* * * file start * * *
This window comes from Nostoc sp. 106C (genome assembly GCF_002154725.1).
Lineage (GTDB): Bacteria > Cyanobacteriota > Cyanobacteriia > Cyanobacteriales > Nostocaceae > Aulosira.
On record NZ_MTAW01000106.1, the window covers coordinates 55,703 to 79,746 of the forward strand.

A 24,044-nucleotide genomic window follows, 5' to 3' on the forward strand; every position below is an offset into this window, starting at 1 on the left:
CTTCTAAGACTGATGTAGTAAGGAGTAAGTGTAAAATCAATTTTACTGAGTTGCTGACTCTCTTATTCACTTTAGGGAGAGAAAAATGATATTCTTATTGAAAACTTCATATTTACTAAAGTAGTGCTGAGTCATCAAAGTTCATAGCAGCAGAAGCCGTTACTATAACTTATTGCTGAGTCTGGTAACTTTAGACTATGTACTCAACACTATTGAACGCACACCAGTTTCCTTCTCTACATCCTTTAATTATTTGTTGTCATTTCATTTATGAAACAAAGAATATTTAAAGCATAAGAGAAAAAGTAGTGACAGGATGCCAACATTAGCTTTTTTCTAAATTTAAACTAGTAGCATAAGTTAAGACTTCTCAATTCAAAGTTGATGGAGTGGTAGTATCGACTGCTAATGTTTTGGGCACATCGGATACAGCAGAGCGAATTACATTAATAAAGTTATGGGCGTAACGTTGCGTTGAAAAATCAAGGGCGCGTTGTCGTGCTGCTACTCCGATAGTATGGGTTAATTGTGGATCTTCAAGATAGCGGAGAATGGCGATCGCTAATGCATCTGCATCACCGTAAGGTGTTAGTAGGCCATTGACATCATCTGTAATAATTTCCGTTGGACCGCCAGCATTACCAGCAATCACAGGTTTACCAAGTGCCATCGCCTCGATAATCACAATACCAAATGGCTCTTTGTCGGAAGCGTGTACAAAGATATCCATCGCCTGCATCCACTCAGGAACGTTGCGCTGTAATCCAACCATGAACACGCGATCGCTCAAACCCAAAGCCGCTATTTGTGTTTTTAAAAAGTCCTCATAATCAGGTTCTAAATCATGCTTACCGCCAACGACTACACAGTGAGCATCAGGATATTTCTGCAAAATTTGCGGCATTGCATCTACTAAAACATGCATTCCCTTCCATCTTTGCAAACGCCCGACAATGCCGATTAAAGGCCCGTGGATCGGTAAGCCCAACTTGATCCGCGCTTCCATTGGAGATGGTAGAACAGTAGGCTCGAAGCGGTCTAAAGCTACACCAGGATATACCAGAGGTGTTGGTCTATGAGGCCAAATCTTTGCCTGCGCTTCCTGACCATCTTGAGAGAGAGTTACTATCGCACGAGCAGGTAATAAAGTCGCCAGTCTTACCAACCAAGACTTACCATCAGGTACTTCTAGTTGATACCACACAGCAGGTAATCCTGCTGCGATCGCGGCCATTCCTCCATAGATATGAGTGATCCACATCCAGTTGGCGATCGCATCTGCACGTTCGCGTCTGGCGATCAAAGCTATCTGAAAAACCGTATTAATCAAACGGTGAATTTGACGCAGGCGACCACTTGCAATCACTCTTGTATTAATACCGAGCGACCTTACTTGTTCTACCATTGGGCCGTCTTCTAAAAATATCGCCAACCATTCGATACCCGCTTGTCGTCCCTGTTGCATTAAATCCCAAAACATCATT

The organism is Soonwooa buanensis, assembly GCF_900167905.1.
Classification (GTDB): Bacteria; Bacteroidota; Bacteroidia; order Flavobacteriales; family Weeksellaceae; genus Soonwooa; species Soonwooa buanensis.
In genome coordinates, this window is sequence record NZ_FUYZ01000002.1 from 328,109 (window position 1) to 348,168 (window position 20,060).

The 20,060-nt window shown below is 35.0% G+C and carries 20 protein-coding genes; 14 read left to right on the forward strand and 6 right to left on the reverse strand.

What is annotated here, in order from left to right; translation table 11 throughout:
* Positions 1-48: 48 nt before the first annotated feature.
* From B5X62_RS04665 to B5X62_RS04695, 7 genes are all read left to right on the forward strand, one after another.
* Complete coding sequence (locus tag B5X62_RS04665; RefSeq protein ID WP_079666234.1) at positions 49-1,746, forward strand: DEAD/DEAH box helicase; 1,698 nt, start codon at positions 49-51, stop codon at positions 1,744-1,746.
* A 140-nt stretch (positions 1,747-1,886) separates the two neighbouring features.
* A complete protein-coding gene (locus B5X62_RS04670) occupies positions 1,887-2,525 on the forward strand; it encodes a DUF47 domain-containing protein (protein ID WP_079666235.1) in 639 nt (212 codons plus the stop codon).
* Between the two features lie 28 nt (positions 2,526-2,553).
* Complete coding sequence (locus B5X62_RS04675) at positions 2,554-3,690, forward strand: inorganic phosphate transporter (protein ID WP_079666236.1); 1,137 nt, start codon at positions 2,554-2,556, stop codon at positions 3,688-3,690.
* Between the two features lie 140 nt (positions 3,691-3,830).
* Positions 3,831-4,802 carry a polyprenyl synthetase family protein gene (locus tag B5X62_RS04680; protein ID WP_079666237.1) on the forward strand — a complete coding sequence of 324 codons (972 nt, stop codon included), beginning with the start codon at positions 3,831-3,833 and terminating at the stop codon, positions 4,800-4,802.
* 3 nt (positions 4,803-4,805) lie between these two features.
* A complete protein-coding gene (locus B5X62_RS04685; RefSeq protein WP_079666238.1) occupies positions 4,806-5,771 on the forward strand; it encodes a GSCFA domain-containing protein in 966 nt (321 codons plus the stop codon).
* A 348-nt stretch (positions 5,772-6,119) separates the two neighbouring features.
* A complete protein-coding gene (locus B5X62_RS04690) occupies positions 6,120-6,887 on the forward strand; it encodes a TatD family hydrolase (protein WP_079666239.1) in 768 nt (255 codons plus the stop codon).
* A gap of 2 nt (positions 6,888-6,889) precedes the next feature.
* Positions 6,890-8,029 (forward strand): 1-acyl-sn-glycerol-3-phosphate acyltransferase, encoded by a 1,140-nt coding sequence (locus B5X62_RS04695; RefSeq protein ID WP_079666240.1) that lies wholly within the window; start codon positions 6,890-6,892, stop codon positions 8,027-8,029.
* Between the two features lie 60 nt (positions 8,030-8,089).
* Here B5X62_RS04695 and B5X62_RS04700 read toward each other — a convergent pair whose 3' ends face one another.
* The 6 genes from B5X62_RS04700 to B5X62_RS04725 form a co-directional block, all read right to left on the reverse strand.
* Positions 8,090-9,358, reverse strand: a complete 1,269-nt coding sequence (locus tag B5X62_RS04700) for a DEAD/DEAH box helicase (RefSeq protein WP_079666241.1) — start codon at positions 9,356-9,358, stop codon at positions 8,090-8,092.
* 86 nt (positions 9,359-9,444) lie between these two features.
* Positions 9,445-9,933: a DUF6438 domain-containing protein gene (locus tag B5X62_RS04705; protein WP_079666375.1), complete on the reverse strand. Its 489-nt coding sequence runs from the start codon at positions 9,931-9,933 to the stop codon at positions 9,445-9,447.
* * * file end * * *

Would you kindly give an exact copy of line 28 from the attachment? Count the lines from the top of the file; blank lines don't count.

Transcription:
* The 6 genes from B5X62_RS04700 to B5X62_RS04725 form a co-directional block, all read right to left on the reverse strand.